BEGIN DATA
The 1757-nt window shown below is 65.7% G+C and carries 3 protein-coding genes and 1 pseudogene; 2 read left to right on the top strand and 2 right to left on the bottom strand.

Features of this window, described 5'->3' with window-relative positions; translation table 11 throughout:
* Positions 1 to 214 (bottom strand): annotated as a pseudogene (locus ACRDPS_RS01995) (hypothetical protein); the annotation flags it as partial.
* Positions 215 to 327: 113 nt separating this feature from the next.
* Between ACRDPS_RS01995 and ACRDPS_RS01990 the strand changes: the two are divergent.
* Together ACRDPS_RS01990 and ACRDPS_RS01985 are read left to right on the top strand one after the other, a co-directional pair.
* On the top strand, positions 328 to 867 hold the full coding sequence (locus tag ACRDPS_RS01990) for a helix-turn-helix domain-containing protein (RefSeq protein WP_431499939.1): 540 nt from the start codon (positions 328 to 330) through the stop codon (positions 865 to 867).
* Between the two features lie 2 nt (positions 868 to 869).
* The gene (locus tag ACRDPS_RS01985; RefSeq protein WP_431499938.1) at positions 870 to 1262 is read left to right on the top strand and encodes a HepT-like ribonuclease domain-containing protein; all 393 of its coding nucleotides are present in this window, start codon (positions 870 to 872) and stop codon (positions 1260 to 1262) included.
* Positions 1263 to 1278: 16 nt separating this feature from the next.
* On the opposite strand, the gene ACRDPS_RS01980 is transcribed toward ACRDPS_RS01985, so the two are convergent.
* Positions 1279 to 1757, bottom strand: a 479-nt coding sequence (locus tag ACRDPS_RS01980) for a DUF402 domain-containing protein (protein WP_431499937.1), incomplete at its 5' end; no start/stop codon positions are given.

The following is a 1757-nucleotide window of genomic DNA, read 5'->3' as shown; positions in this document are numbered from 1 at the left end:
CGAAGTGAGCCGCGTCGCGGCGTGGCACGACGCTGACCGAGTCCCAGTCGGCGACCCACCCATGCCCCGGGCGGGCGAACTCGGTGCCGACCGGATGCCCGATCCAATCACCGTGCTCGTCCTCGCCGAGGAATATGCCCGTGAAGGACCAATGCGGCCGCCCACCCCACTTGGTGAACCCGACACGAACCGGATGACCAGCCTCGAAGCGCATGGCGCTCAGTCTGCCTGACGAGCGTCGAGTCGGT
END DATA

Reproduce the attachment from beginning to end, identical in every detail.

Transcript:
The 1757-nt window shown below is 65.7% G+C and carries 3 protein-coding genes and 1 pseudogene; 2 read left to right on the top strand and 2 right to left on the bottom strand.

Features of this window, described 5'->3' with window-relative positions; translation table 11 throughout:
* Positions 1 to 214 (bottom strand): annotated as a pseudogene (locus ACRDPS_RS01995) (hypothetical protein); the annotation flags it as partial.
* Positions 215 to 327: 113 nt separating this feature from the next.
* Between ACRDPS_RS01995 and ACRDPS_RS01990 the strand changes: the two are divergent.
* Together ACRDPS_RS01990 and ACRDPS_RS01985 are read left to right on the top strand one after the other, a co-directional pair.
* On the top strand, positions 328 to 867 hold the full coding sequence (locus tag ACRDPS_RS01990) for a helix-turn-helix domain-containing protein (RefSeq protein WP_431499939.1): 540 nt from the start codon (positions 328 to 330) through the stop codon (positions 865 to 867).
* Between the two features lie 2 nt (positions 868 to 869).
* The gene (locus tag ACRDPS_RS01985; RefSeq protein WP_431499938.1) at positions 870 to 1262 is read left to right on the top strand and encodes a HepT-like ribonuclease domain-containing protein; all 393 of its coding nucleotides are present in this window, start codon (positions 870 to 872) and stop codon (positions 1260 to 1262) included.
* Positions 1263 to 1278: 16 nt separating this feature from the next.
* On the opposite strand, the gene ACRDPS_RS01980 is transcribed toward ACRDPS_RS01985, so the two are convergent.
* Positions 1279 to 1757, bottom strand: a 479-nt coding sequence (locus tag ACRDPS_RS01980) for a DUF402 domain-containing protein (protein WP_431499937.1), incomplete at its 5' end; no start/stop codon positions are given.

The following is a 1757-nucleotide window of genomic DNA, read 5'->3' as shown; positions in this document are numbered from 1 at the left end:
CGAAGTGAGCCGCGTCGCGGCGTGGCACGACGCTGACCGAGTCCCAGTCGGCGACCCACCCATGCCCCGGGCGGGCGAACTCGGTGCCGACCGGATGCCCGATCCAATCACCGTGCTCGTCCTCGCCGAGGAATATGCCCGTGAAGGACCAATGCGGCCGCCCACCCCACTTGGTGAACCCGACACGAACCGGATGACCAGCCTCGAAGCGCATGGCGCTCAGTCTGCCTGACGAGCGTCGAGTCGGT